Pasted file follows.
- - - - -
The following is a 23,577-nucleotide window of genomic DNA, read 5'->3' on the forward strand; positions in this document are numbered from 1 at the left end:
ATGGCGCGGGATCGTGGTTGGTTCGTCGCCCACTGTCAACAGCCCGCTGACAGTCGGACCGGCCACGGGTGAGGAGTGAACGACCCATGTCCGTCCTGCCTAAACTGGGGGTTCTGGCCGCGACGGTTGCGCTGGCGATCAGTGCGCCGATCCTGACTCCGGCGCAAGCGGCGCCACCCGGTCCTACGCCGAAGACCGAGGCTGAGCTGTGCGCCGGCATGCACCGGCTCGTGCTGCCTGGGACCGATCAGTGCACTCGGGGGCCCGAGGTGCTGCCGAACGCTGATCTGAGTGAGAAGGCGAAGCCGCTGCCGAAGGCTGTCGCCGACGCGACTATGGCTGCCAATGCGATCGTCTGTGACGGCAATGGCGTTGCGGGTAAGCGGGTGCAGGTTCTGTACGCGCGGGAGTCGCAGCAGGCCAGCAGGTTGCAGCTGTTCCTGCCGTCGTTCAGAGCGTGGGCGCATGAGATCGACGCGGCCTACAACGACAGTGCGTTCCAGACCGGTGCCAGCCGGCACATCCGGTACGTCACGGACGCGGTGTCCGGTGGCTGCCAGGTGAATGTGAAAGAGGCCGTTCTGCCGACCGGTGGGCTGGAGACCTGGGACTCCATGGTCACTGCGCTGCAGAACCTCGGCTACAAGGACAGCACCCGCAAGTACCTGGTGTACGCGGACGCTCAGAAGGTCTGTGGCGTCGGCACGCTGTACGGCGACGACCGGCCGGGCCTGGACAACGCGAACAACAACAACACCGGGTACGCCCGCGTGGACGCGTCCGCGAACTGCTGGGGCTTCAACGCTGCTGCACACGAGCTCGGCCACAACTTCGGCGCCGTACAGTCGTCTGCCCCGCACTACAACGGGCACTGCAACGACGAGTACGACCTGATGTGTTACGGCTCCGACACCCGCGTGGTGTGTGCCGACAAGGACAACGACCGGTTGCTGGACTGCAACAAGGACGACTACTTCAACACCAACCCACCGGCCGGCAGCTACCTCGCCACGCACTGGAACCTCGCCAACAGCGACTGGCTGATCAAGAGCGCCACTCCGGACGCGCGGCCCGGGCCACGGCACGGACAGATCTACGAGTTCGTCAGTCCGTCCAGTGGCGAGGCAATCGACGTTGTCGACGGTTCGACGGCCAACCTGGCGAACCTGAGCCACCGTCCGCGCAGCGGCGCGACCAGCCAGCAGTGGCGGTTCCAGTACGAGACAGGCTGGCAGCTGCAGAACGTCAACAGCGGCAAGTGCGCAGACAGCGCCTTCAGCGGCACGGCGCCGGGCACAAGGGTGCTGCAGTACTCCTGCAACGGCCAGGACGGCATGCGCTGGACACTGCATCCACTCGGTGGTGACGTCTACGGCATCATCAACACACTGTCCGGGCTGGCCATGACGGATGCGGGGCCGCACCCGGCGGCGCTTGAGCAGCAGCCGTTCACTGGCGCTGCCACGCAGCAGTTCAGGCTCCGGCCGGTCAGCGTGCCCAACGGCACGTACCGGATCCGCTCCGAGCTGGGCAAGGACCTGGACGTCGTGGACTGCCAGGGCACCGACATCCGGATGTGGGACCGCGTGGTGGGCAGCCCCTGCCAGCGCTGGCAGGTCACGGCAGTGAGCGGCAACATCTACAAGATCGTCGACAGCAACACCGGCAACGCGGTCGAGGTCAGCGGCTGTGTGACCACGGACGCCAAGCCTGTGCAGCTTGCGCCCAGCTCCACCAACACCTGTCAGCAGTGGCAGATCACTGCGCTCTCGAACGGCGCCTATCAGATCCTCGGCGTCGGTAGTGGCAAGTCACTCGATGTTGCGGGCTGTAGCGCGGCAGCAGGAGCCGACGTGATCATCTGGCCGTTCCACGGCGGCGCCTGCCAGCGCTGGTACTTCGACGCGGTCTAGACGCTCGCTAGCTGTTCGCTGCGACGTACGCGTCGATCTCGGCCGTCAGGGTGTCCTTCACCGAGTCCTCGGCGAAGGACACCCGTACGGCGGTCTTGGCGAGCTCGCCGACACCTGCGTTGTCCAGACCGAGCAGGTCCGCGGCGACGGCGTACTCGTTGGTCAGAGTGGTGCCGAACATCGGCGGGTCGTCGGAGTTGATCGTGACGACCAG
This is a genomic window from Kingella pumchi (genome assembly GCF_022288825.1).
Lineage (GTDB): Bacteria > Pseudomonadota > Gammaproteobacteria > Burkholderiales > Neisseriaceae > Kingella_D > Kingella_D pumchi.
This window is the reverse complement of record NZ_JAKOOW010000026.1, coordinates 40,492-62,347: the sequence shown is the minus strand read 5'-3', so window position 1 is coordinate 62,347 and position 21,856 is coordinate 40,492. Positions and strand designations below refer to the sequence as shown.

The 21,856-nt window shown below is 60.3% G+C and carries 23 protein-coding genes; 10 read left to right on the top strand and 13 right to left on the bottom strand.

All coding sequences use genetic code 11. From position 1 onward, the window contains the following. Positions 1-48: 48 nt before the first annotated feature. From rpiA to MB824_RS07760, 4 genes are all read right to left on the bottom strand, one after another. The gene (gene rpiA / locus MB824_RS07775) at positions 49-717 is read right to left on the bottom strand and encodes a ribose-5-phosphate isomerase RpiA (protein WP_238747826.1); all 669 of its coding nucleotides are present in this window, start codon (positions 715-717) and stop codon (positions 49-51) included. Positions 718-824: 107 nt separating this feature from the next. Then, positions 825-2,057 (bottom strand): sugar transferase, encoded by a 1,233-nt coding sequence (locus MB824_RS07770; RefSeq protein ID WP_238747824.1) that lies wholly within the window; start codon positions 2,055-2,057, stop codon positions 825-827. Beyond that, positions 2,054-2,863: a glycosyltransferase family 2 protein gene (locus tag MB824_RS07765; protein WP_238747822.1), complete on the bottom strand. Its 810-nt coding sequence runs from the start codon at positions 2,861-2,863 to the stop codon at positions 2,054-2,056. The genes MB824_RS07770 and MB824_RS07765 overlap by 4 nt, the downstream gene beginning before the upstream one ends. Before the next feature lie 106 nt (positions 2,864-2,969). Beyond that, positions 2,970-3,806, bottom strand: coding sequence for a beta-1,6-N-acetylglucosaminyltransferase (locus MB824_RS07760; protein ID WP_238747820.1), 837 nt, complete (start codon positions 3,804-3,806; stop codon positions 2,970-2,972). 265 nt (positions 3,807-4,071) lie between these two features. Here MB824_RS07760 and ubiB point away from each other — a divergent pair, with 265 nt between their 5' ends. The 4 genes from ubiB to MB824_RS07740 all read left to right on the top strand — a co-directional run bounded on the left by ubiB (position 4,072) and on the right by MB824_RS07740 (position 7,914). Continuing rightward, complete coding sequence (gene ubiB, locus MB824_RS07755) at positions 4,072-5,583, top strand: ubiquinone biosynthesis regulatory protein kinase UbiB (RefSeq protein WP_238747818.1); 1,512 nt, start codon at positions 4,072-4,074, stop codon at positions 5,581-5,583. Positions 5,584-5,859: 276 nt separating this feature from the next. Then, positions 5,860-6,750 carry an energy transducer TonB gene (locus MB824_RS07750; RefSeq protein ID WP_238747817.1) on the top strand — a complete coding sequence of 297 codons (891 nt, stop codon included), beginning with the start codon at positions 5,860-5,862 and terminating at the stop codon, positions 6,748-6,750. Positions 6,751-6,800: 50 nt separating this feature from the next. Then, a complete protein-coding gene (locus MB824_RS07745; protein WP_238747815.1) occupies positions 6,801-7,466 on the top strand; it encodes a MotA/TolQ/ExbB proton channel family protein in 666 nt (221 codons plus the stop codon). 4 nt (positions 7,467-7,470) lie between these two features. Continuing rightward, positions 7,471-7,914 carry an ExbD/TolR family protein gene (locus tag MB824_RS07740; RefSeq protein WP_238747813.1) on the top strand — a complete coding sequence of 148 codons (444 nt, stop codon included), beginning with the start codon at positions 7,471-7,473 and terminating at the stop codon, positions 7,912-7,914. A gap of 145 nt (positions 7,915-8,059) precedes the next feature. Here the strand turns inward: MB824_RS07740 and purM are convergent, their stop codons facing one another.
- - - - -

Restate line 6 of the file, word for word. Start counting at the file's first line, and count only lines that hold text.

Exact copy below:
The 21,856-nt window shown below is 60.3% G+C and carries 23 protein-coding genes; 10 read left to right on the top strand and 13 right to left on the bottom strand.